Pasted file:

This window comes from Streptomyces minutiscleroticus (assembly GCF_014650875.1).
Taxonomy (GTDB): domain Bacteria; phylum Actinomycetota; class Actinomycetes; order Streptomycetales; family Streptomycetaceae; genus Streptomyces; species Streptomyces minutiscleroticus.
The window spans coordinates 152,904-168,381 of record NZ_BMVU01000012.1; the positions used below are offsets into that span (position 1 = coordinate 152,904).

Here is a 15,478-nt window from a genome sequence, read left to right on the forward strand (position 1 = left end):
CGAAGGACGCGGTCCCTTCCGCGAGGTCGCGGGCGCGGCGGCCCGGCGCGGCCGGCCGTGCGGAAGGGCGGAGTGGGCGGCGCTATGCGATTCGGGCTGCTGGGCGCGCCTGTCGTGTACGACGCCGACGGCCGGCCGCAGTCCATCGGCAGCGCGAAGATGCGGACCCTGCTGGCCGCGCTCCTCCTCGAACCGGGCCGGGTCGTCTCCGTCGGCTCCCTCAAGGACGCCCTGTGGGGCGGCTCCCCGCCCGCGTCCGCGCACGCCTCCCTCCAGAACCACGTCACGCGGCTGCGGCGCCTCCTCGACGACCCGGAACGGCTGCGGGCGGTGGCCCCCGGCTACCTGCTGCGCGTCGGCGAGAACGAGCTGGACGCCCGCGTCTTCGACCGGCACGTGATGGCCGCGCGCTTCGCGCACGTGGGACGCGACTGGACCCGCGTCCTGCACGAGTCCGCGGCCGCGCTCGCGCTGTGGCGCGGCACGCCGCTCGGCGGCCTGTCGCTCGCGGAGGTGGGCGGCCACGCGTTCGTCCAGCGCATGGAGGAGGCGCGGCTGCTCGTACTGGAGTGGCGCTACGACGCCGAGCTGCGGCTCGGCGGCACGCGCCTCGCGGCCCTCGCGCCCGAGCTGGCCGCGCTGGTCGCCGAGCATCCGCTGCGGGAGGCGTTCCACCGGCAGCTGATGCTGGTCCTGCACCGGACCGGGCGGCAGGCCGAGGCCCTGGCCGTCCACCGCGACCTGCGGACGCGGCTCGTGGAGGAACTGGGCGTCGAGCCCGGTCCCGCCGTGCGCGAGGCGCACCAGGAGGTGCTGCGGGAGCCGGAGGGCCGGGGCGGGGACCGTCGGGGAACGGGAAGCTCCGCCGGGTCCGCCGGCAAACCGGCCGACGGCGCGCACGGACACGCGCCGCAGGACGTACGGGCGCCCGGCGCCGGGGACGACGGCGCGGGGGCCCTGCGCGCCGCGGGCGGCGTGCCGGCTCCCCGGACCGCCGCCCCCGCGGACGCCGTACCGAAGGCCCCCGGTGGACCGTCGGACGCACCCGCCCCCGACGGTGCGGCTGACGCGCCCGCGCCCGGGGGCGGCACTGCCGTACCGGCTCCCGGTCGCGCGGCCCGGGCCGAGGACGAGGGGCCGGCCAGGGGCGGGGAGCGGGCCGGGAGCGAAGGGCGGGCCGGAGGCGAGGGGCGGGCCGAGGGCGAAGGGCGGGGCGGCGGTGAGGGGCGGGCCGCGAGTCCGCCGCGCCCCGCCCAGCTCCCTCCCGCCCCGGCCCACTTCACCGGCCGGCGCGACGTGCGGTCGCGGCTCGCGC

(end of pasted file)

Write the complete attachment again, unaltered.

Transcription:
This window comes from Streptomyces minutiscleroticus (assembly GCF_014650875.1).
Taxonomy (GTDB): domain Bacteria; phylum Actinomycetota; class Actinomycetes; order Streptomycetales; family Streptomycetaceae; genus Streptomyces; species Streptomyces minutiscleroticus.
The window spans coordinates 152,904-168,381 of record NZ_BMVU01000012.1; the positions used below are offsets into that span (position 1 = coordinate 152,904).

Here is a 15,478-nt window from a genome sequence, read left to right on the forward strand (position 1 = left end):
CGAAGGACGCGGTCCCTTCCGCGAGGTCGCGGGCGCGGCGGCCCGGCGCGGCCGGCCGTGCGGAAGGGCGGAGTGGGCGGCGCTATGCGATTCGGGCTGCTGGGCGCGCCTGTCGTGTACGACGCCGACGGCCGGCCGCAGTCCATCGGCAGCGCGAAGATGCGGACCCTGCTGGCCGCGCTCCTCCTCGAACCGGGCCGGGTCGTCTCCGTCGGCTCCCTCAAGGACGCCCTGTGGGGCGGCTCCCCGCCCGCGTCCGCGCACGCCTCCCTCCAGAACCACGTCACGCGGCTGCGGCGCCTCCTCGACGACCCGGAACGGCTGCGGGCGGTGGCCCCCGGCTACCTGCTGCGCGTCGGCGAGAACGAGCTGGACGCCCGCGTCTTCGACCGGCACGTGATGGCCGCGCGCTTCGCGCACGTGGGACGCGACTGGACCCGCGTCCTGCACGAGTCCGCGGCCGCGCTCGCGCTGTGGCGCGGCACGCCGCTCGGCGGCCTGTCGCTCGCGGAGGTGGGCGGCCACGCGTTCGTCCAGCGCATGGAGGAGGCGCGGCTGCTCGTACTGGAGTGGCGCTACGACGCCGAGCTGCGGCTCGGCGGCACGCGCCTCGCGGCCCTCGCGCCCGAGCTGGCCGCGCTGGTCGCCGAGCATCCGCTGCGGGAGGCGTTCCACCGGCAGCTGATGCTGGTCCTGCACCGGACCGGGCGGCAGGCCGAGGCCCTGGCCGTCCACCGCGACCTGCGGACGCGGCTCGTGGAGGAACTGGGCGTCGAGCCCGGTCCCGCCGTGCGCGAGGCGCACCAGGAGGTGCTGCGGGAGCCGGAGGGCCGGGGCGGGGACCGTCGGGGAACGGGAAGCTCCGCCGGGTCCGCCGGCAAACCGGCCGACGGCGCGCACGGACACGCGCCGCAGGACGTACGGGCGCCCGGCGCCGGGGACGACGGCGCGGGGGCCCTGCGCGCCGCGGGCGGCGTGCCGGCTCCCCGGACCGCCGCCCCCGCGGACGCCGTACCGAAGGCCCCCGGTGGACCGTCGGACGCACCCGCCCCCGACGGTGCGGCTGACGCGCCCGCGCCCGGGGGCGGCACTGCCGTACCGGCTCCCGGTCGCGCGGCCCGGGCCGAGGACGAGGGGCCGGCCAGGGGCGGGGAGCGGGCCGGGAGCGAAGGGCGGGCCGGAGGCGAGGGGCGGGCCGAGGGCGAAGGGCGGGGCGGCGGTGAGGGGCGGGCCGCGAGTCCGCCGCGCCCCGCCCAGCTCCCTCCCGCCCCGGCCCACTTCACCGGCCGGCGCGACGTGCGGTCGCGGCTCGCGC